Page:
Boris Johnson has called for an end to Britain’s “cringing embarrassment about our history”, as the Rule Britannia! row rumbled on.
The BBC announced that it would strip lyrics from Last Night of the Proms staples like Land of Hope and Glory, after concerns were raised over their associations with slavery and colonialism.
During a visit to Devon on Tuesday, Johnson said: “I was gonna tweet about this, but I just want to say… if it is correct, which I cannot believe that it really is, but if it is correct, that the BBC is saying that they will not sing the words of Land Of Hope And Glory or Rule Britannia! as they traditionally do at the end of The Last Night of The Proms.
“I think it’s time we stopped our cringing embarrassment about our history, about our traditions, and about our culture, and we stopped this general fight of self-recrimination and wetness. I wanted to get that off my chest.”
Johnson’s comments came as Sir Keir Starmer appeared to side with No 10’s criticism of the BBC, defending the “pomp and pageantry” of the Proms as “a staple of British summer”.
A Labour spokesman said that “enjoying patriotic songs does not – and should not – present a barrier to examining our past and learning lessons from it.”
‘Jingoistic echoes of empire’
Due to coronavirus restrictions, there will be no flag-waving audience singing along at the Royal Albert Hall during the concert on 12 September.
Chi-chi Nwanoku – who runs the Chineke! Foundation, which provides opportunities for BAME classical musicians in the UK and Europe – said that songs like Rule Britannia! – with lyrics like “Britons never will be slaves” – were “offensive”.
“Of course I know other people are going to want to cling to it, but I know why they want to cling to it.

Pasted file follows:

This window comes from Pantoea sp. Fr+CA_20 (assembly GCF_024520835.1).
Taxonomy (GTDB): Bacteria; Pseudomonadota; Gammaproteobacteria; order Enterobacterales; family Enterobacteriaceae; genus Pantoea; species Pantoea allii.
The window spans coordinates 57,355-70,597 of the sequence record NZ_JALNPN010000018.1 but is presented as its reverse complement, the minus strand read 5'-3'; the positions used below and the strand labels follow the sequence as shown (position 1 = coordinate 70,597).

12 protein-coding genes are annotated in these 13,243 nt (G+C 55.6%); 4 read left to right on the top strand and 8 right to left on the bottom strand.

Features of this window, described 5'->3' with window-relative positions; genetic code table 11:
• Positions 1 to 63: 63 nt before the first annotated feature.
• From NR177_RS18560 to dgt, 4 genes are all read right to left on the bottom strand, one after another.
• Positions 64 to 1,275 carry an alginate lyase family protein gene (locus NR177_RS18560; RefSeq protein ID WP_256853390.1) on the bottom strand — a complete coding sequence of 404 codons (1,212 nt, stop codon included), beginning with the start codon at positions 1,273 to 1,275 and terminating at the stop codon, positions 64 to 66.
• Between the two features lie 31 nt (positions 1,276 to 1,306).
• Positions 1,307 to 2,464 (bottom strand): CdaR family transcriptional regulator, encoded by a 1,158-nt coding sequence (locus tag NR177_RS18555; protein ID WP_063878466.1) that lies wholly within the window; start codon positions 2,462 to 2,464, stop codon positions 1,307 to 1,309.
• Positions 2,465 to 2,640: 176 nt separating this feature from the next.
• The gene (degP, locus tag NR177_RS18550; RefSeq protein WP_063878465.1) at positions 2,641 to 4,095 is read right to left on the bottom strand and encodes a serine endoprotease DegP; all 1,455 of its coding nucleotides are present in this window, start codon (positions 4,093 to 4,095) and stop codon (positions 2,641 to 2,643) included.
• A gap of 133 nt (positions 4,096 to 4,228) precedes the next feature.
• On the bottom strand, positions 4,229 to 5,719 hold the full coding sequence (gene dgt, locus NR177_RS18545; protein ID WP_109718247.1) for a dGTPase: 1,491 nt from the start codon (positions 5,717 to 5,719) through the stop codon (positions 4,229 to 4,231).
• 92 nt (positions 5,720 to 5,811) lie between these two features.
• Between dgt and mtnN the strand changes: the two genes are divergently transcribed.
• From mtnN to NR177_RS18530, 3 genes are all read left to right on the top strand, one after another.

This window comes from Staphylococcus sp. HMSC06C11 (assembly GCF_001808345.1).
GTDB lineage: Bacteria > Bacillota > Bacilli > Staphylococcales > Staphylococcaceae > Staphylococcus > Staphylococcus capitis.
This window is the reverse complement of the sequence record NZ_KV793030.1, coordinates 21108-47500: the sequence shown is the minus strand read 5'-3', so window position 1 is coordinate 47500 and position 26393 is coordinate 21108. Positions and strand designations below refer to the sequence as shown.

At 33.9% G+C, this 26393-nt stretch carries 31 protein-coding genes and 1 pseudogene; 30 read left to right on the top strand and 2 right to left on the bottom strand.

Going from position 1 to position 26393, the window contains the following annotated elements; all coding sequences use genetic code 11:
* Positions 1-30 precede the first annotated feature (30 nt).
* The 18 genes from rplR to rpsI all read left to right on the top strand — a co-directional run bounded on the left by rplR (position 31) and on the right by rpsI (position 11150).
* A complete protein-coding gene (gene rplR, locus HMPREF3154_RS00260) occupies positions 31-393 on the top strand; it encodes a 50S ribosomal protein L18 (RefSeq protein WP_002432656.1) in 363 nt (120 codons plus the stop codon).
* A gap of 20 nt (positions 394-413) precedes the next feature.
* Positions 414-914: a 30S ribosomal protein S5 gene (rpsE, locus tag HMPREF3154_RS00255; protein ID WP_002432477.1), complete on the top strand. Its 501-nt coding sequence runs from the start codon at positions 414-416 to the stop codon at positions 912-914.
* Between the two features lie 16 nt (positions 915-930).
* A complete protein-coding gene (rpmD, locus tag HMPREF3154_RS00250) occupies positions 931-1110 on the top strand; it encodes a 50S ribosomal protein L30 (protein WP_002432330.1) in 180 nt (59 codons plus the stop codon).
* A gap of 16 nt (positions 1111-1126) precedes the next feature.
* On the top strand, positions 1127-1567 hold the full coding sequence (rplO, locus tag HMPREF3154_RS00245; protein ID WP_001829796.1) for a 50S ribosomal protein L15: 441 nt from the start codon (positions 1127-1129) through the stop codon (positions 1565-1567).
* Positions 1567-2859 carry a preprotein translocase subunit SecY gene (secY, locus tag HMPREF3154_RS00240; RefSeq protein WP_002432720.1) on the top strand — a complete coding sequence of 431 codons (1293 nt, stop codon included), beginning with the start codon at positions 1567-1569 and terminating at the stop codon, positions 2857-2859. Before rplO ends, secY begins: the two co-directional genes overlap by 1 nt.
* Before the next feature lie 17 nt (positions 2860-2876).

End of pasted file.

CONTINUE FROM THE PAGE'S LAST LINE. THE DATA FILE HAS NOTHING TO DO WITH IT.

“These songs are jingoistic echoes of empire and, depending on what side of the fence you’re sitting on, you either feel joyous, emboldened and patriotic and immediately identify with all the sentiments of it.
“For any conscious black person who is aware of their history, the empire and colonialism, for example, they will struggle to enjoy the patriotic jingoism of these songs.”
A Downing Street spokesman had previously said that Johnson believes in tackling the “substance” not the “symbols” of problems surrounding race and empire, following reports in the Sunday Times that Rule Britannia! and Land of Hope and Glory could face the axe.
Conservative politicians and the right-wing press have waded into a brewing culture war around the subject, with the Daily Mail branding the BBC’s decision to strip the songs of their lyrics for the broadcast a “surrender” on the front page of Tuesday’s paper.
Culture Secretary Oliver Dowden tweeted: “Rule Britannia! and Land of Hope and Glory are highlights of the Last Night of the Proms.
“I share concerns of many about their potential removal and have raised this with (the) BBC. Confident forward-looking nations don’t erase their history, they add to it.”
Business secretary Alok Sharma suggested the BBC use subtitles so viewers can sing along at home.
He told Times Radio: “We’ve heard the BBC’s position that they will maintain the traditions. Personally, I would like to see the lyrics sung and of course it is always possible to put lyrics up as subtitles on the screen so if people want to they can join in at home.”